Unite Scotland has today (Friday 1 June) welcomed Edinburgh City Council commitment to fair work through the introduction of its Festival Workers Welfare commitment.
The Council will recommend all festival organisers follow through on the agreed Council commitments which include: paying workers the Scottish real living wage of £8.75 per hour, ensuring proper rest breaks, anti-discrimination measures, payment of contractual sick pay, halting unpaid trial shifts, receiving tips in full, and employers will have to pay due regard to start and finish times to allow workers to travel home safely. It also calls on employers to work with trade unions.
Unite’s Deputy Scottish secretary, Mary Alexander said:
“This landmark commitment serves to show Edinburgh City Council is leading the way on addressing unfair and exploitative working practices across the hospitality sector and serves notice on unscrupulous employers looking to make a fast buck during the summer festivals in Edinburgh at the expense of worker’s rights.”
Bryan Simpson from Unite’s Fair Fringe Campaign said:
“We are pleased that Edinburgh City Council has listened to calls from our members at the Fringe that they deserve decent wages and fair conditions like every other worker. With a living wage, minimum hour contracts and protection from discrimination, thousands of hospitality workers across the capital will benefit.”
“For too long now Fringe workers have been thought of by some of the big employers like Underbelly as disposable and not deserving of “luxuries” like the living wage. This commitment serves notice that these practices will no longer be tolerated.”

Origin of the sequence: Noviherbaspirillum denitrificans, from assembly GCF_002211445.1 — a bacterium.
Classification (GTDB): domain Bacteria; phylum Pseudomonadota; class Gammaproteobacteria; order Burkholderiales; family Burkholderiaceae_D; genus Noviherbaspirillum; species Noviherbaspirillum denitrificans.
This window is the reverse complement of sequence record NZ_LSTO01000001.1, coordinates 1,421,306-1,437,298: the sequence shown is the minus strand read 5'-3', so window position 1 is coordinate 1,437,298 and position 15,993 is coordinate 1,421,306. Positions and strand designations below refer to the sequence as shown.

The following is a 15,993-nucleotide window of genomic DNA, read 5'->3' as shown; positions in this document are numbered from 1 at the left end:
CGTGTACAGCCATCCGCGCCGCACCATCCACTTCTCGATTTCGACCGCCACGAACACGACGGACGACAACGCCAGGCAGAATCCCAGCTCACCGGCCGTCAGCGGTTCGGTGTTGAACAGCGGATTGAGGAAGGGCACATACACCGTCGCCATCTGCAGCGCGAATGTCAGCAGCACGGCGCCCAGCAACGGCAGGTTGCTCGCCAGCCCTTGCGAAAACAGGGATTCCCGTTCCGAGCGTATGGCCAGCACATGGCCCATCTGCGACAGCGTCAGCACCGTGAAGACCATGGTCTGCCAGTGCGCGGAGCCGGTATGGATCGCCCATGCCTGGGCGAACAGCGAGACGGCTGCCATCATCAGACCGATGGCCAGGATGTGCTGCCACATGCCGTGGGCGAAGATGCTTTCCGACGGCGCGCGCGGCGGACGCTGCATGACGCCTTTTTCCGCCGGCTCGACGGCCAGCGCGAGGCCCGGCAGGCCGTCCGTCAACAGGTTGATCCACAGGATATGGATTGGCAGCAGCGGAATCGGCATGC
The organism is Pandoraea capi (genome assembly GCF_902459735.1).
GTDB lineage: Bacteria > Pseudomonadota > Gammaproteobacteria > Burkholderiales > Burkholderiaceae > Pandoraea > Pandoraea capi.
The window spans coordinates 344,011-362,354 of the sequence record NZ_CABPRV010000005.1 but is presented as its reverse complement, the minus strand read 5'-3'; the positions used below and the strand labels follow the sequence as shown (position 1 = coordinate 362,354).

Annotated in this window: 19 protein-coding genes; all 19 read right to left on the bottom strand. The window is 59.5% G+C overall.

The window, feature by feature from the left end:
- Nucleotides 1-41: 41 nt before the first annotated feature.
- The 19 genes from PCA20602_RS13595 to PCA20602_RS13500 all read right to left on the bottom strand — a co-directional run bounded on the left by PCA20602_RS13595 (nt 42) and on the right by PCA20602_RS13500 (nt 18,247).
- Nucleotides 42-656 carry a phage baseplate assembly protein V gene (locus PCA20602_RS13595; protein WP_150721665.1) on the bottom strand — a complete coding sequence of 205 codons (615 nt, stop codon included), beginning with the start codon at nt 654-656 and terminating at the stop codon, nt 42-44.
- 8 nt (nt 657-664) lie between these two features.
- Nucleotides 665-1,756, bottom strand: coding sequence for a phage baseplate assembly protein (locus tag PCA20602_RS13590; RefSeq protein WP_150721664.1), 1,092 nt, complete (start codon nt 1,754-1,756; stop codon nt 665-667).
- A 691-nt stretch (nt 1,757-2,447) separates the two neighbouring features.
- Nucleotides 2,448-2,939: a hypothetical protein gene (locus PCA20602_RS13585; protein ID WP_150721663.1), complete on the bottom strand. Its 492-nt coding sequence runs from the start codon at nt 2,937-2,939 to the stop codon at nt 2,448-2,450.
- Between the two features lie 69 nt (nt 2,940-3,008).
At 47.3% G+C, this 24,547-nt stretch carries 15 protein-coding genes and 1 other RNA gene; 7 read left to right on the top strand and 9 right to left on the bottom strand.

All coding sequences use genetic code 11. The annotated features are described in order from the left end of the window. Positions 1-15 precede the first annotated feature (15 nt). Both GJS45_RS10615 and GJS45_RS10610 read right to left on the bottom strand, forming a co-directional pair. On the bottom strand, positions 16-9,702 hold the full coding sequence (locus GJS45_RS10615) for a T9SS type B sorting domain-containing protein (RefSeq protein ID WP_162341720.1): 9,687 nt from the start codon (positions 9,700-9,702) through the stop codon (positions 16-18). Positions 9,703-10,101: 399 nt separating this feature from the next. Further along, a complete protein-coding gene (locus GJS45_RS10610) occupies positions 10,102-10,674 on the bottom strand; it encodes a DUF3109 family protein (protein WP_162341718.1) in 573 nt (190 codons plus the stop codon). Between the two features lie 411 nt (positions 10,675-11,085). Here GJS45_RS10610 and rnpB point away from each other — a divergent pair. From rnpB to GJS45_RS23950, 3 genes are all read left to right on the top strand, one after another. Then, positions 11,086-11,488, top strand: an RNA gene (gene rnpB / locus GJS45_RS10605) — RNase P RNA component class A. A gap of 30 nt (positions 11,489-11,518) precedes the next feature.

“We hope that these changes send a clear message to private sector employers who have been caught-out in the past with sub-standard working conditions that they must buck-up their ideas when it comes to fair hospitality for their workers.”
For further comment contact: Mary Alexander on: 07711237075
Festival Workers Welfare commitment
The 7 commitments cover:
- Scottish local Government living wage for all irrespective of age
- Rest Breaks - 20 minutes after 6 hours work
- No Uncertainty of contracted hours- minimum of 24 hours notice where work needs to be undertaken
- Prevent harassment and discrimination - Council expects festival orgs to align to same anti discriminatory culture as council
- Safety for journeys to and from work - encourages employers to take account of public transport when fixing start and finish times for staff
- Worker Welfare and no unpaid trail shifts – expects festival organisations to protect staff from unpaid trial shifts
- Worker Tips - Tips should not be used to replace or top up wages and will not count as wages for the purposes of paying the minimum government living wage
An amendment was also accepted.
(Organisations should also offer contractual sickness pay, should comply with Health and Safety Regulations, including written risk assessments where appropriate.)
Fair Hospitality Charter
The Fair Hospitality Charter contains ten practices to be implemented by Festival employers:
- Pay workers the real living wage;
- Give workers rest breaks;
- Equal pay for young workers;
- Minimum hour contracts for workers;
- Adopt clear policies which prevent sexual harassment;
- Paid transport after 12am;
- Consult workers on rota changes;
- Ensure 100% of tips are paid to workers;
- No unpaid trial shifts; and
- Allow Trade Union access to represent and organise staff.